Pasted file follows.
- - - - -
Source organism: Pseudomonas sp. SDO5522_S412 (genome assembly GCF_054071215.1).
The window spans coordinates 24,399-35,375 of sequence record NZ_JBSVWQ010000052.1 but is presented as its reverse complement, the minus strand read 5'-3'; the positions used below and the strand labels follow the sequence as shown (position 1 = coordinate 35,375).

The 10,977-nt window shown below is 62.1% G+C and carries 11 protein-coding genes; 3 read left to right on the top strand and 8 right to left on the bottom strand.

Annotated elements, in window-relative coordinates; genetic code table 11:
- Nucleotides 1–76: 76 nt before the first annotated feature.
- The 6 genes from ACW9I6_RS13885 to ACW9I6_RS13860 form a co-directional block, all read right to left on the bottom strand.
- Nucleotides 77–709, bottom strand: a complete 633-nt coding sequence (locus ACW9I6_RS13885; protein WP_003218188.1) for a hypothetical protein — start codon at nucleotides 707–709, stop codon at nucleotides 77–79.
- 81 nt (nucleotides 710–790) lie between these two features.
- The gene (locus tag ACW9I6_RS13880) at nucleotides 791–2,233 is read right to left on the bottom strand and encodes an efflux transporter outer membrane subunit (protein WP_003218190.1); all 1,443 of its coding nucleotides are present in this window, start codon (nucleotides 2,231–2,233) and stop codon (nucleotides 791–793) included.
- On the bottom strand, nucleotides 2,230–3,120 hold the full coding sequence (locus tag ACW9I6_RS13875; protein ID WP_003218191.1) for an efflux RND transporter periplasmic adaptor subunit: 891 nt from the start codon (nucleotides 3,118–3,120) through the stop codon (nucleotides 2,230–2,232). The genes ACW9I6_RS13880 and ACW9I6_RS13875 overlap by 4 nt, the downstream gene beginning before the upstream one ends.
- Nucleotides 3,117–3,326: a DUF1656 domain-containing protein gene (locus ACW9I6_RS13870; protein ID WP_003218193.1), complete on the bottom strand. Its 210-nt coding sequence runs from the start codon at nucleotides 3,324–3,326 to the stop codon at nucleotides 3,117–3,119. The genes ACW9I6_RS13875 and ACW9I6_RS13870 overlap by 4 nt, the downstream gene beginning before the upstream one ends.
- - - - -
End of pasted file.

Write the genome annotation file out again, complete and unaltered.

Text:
Source organism: Pseudomonas sp. SDO5522_S412 (genome assembly GCF_054071215.1).
The window spans coordinates 24,399-35,375 of sequence record NZ_JBSVWQ010000052.1 but is presented as its reverse complement, the minus strand read 5'-3'; the positions used below and the strand labels follow the sequence as shown (position 1 = coordinate 35,375).

The 10,977-nt window shown below is 62.1% G+C and carries 11 protein-coding genes; 3 read left to right on the top strand and 8 right to left on the bottom strand.

Annotated elements, in window-relative coordinates; genetic code table 11:
- Nucleotides 1–76: 76 nt before the first annotated feature.
- The 6 genes from ACW9I6_RS13885 to ACW9I6_RS13860 form a co-directional block, all read right to left on the bottom strand.
- Nucleotides 77–709, bottom strand: a complete 633-nt coding sequence (locus ACW9I6_RS13885; protein WP_003218188.1) for a hypothetical protein — start codon at nucleotides 707–709, stop codon at nucleotides 77–79.
- 81 nt (nucleotides 710–790) lie between these two features.
- The gene (locus tag ACW9I6_RS13880) at nucleotides 791–2,233 is read right to left on the bottom strand and encodes an efflux transporter outer membrane subunit (protein WP_003218190.1); all 1,443 of its coding nucleotides are present in this window, start codon (nucleotides 2,231–2,233) and stop codon (nucleotides 791–793) included.
- On the bottom strand, nucleotides 2,230–3,120 hold the full coding sequence (locus tag ACW9I6_RS13875; protein ID WP_003218191.1) for an efflux RND transporter periplasmic adaptor subunit: 891 nt from the start codon (nucleotides 3,118–3,120) through the stop codon (nucleotides 2,230–2,232). The genes ACW9I6_RS13880 and ACW9I6_RS13875 overlap by 4 nt, the downstream gene beginning before the upstream one ends.
- Nucleotides 3,117–3,326: a DUF1656 domain-containing protein gene (locus ACW9I6_RS13870; protein ID WP_003218193.1), complete on the bottom strand. Its 210-nt coding sequence runs from the start codon at nucleotides 3,324–3,326 to the stop codon at nucleotides 3,117–3,119. The genes ACW9I6_RS13875 and ACW9I6_RS13870 overlap by 4 nt, the downstream gene beginning before the upstream one ends.